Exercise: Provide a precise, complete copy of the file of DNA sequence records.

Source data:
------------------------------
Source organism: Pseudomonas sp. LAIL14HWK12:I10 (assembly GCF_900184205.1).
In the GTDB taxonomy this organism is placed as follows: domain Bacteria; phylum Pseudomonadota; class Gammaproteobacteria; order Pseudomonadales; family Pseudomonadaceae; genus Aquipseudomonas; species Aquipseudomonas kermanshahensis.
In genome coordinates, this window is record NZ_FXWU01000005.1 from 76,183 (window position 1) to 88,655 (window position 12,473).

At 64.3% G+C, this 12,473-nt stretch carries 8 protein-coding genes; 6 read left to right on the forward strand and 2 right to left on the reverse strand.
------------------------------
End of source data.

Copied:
Source organism: Pseudomonas sp. LAIL14HWK12:I10 (assembly GCF_900184205.1).
In the GTDB taxonomy this organism is placed as follows: domain Bacteria; phylum Pseudomonadota; class Gammaproteobacteria; order Pseudomonadales; family Pseudomonadaceae; genus Aquipseudomonas; species Aquipseudomonas kermanshahensis.
In genome coordinates, this window is record NZ_FXWU01000005.1 from 76,183 (window position 1) to 88,655 (window position 12,473).

At 64.3% G+C, this 12,473-nt stretch carries 8 protein-coding genes; 6 read left to right on the forward strand and 2 right to left on the reverse strand.